West Point for Current Enlisted Soldiers

Each year about 200 active-duty soldiers is offered admission to the U.S. Military Academy or the Preparatory School at Fort Monmouth, New Jersey. Although some soldiers are offered direct admission to West Point, most attend the Prep School first. All applications are made directly to West Point. Soldiers not directly admitted to West Point will be automatically considered for admission to the Prep School.

To apply for West Point or the Preparatory School, soldiers must be:

  • U.S. citizens
  • unmarried with no legal obligation to support dependents
  • under 23 years of age prior to July 1 of the year entering USMA (under 22 prior to July 1 of the year entering the Prep School)
  • a high school graduate or have a GED
  • of high moral character

Soldiers who meet the basic eligibility requirements have achieved SAT scores greater than 1000 or ACT composite score of 20 or higher and achieved average grades or better in their high school curriculum are especially encouraged to apply. Soldiers must obtain an endorsement from their company or lowest-level unit commander.

Academic Program: Currently 21 optional majors are offered along with 24 fields of study. The West Point curriculum is accredited by The Commission on Higher Education of the Middle States Association of Colleges and Schools, 3624 Market Street, Philadelphia, PA 19104-2680, (215) 662-5606. Six engineering majors programs – civil engineering, electrical engineering, mechanical engineering, systems engineering, environmental engineering and engineering management – are accredited by the Engineering Accreditation Commission of the Accreditation Board for Engineering and Technology (ABET). Additionally, the Computer Science Accreditation Commission (CSAC) of the Computing Sciences Accreditation Board accredits the computer science major.

The core curriculum is consists of a solid base in mathematics, basic sciences, engineering sciences, humanities, behavioral sciences, and social sciences. It includes 31 courses that every cadet completes. You must successfully complete 40 one-semester courses, along with physical education and military development programs. At the end of your second year, you decide on a major or field of study and select the appropriate elective courses.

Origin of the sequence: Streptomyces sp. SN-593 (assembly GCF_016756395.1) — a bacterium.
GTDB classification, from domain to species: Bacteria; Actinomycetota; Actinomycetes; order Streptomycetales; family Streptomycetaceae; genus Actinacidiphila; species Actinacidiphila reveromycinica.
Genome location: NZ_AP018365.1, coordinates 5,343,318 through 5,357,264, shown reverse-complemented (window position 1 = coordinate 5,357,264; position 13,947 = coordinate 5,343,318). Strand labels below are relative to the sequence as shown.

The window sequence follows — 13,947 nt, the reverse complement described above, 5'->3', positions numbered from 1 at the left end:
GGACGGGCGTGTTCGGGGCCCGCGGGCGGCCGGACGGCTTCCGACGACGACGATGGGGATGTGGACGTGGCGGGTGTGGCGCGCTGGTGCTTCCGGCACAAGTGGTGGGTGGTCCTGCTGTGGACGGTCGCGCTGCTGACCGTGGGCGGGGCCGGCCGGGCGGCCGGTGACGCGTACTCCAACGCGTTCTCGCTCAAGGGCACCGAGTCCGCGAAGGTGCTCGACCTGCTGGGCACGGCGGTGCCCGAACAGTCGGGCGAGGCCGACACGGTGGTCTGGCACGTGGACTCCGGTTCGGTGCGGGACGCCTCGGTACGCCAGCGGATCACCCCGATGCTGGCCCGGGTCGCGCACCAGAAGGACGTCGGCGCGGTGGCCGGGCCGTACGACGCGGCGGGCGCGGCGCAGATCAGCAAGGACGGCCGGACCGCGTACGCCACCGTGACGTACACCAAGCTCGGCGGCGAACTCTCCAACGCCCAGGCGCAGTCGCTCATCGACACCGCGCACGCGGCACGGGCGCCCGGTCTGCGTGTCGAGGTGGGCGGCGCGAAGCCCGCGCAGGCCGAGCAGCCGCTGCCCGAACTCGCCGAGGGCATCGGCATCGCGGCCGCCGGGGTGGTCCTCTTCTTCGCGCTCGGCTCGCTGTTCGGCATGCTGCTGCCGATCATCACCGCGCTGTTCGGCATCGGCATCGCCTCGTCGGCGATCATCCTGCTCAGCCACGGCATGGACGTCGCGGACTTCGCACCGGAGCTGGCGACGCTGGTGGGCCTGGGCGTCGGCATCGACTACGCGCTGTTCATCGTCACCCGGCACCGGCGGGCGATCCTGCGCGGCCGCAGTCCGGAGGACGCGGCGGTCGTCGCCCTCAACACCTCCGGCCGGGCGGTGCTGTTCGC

West Point offers 21 majors and 24 fields of study. A major requires a cadet to take 10 to 13 electives in a specific major and write a thesis or complete a design project. A major is a more enhanced, enriched academic experience with greater depth in the area of concentration. A field of study requires nine electives be taken in order to graduate. At the time of this article, more than 75 percent of the cadets elect to major.

The student-faculty ratio at West Point is approximately 8 to 1. Classes are small, typically numbering 12 to 18 cadets. Army officers and civilian professors both instruct at West Point. About 75 percent of the West Point faculty are military personnel who have completed graduate work at universities. All faculty members have their master’s degrees and over 30 percent have doctoral qualifications.

Cadet Life

Life at the United States Military Academy is BUSY! Many say cadets are the busiest college students in the country. Classes and study, physical education or athletics, military duties and recreation fill many hours of the day. Typical cadet day:

6:55-7:30 Breakfast
7:35-11:45 Class or study
12:05-12:40 Lunch
12:45-1:40 Commandant/Dean Time
1:50-3:50 Class or study
4:10:5:45 Intramural, club or intercollegiate athletics; parades; extracurricular activities; or free time
6:30-7:15 Supper (optional except Thursday)
7:15-7:30 Cadet Duties
7:30-8:30 Study Conditions/Extracurricular activities
8:30-11:30 Study time
11:30 Taps
12:00 Lights Out

All cadets receive Christmas, spring, and summer leave along with the four-day Thanksgiving break. Christmas leave is normally two weeks in length following the completion of first-semester final examinations. Spring leave is about 10 days, including the weekends. Summer leave is about 3 or 4 weeks depending on a cadet’s military leadership training assignment. When academics begin first classmen (seniors) get twice as many weekend leaves as second classmen (juniors). A plebe (freshman) will have only a few weekend passes. Plebes also may leave West Point for extracurricular or cultural trips and athletic trips. There is also the traditional Plebe-Parent Weekend scheduled each fall.

During Cadet Basic Training (six weeks long), New Cadets do not have privilege periods because of the requirements of the intensive military training activities. There is a day set aside for a military family visitation, allowing New Cadets a short time of relaxation. New Cadets are also given time to call home on the weekend.